Choices, and I smile at them today. Choices are an outcome of a determined will. The degree of determination, the grit to a conviction are both an outcome of a choice made, fears mitigated and risks weighed. Which brings the role of the sisters to a possible placebo effect.

We are all a Macbeth in many ways. We hesitate to act on days. We yearn for that word of future to assure us that our actions would yield results. We place the free will of our choices to words of fate. The contradiction is astounding. An assurance of fate warrants an action that goes ahead to alter that fate. In that respect, fate is a derivative of action.

I could argue that words have the power to change too. Words that inspire courage, which alters destinies. Words that fuel a crippling fear that renders us inactive. When that’s the case, words still do alter destinies. Such fear to such words results in us staying in a state of inertia and never quite reaching the pinnacle of our destiny.

It was this conundrum that kept me intrigued about the tragedy. Maybe it does take a little water to wash away the bloodiest of sins. More quite so when one realises that the magnitude of a sin is not measured through actions, but by thoughts that traps us in guilt.

Karthik

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La Belle Annabelle

What should have been a fun movie review outlining how good the movie is, how the scares and the scare tactics work, how the movie’s subtle plot points connect well with the Conjuring universe, Unfortunately, it was not the kind of horror that I thought I’d be watching.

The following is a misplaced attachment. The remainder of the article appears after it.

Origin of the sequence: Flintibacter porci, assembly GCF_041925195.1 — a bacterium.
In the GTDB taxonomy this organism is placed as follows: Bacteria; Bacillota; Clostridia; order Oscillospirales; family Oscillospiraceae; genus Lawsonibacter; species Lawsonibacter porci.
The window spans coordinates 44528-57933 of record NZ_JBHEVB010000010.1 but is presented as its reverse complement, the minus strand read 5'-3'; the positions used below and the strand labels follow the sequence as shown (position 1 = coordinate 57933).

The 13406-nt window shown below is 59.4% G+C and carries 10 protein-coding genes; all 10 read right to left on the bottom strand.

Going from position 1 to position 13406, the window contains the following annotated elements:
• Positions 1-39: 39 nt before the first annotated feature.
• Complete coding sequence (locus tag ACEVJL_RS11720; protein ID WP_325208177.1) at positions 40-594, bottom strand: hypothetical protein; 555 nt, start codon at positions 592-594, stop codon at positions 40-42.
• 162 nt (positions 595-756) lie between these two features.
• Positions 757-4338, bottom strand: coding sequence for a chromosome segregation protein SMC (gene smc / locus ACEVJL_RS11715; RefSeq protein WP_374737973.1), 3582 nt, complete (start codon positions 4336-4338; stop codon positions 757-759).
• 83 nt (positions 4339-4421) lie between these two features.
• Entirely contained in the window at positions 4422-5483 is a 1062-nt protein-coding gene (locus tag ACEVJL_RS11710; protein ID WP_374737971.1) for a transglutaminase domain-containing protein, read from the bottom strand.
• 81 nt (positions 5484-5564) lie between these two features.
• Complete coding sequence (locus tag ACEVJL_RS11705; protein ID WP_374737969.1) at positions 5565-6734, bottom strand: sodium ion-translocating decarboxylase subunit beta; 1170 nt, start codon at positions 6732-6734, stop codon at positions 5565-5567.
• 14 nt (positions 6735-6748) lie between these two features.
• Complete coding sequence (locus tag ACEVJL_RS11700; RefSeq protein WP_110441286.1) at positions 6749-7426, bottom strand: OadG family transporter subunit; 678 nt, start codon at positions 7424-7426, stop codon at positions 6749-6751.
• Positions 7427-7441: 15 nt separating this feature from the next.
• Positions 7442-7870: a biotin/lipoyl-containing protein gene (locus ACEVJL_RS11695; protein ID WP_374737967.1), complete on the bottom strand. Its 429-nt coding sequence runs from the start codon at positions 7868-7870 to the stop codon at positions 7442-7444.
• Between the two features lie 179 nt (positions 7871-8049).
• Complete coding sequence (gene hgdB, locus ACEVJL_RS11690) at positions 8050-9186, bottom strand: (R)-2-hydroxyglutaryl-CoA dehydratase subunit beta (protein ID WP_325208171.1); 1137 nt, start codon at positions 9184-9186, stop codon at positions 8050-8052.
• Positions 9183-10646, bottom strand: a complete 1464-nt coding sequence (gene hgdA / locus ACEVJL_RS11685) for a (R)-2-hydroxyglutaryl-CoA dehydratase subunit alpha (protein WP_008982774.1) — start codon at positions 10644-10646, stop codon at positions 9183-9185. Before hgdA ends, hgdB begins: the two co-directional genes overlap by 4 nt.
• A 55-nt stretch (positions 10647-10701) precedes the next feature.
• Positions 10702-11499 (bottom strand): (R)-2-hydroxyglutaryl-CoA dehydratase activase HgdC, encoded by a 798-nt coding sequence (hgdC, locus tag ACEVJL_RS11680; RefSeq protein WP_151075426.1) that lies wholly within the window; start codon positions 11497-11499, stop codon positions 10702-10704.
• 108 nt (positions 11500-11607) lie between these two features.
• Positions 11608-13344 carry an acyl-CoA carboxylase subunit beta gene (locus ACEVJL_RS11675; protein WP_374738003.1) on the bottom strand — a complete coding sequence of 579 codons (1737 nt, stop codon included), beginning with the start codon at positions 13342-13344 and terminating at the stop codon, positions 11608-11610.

The day started off nice and easy. The I-Day. It felt nice to celebrate the day in a way that I could. Spur of the moment decision and I opted to watch a movie, Annabelle : Creation , later in the evening. A quick hop to Leicester Square later, I knew I had arrived an hour before the show could start .It was going to be a good evening after all. I loitered the streets, shot a few pictures, the smiling faces of Londoners was as pleasant as they have always been. With a little time to go, I made it to the movie hall. A large bag of salted popcorn later, the show was all set to begin.

This was a first of many kinds. I’ve been a purist when it comes to picking movie halls. BFI – IMAX. Period. Unfortunately, BFI was still showing Dunkirk, a movie that I seem to be avoiding for no warranted reason, I made that choice to try Super Screen in Cineword Leicester Sq. Italian leather seats, Oh I picked the balcony, which made it even more flamboyant. The balcony was smallish and cozy. I knew I’d enjoy the show. I had picked a nice strategic seat. Bang on Centre to the screen. The horror was all that I needed. Like a junkie after a fix, I was excited about the show that was to begin.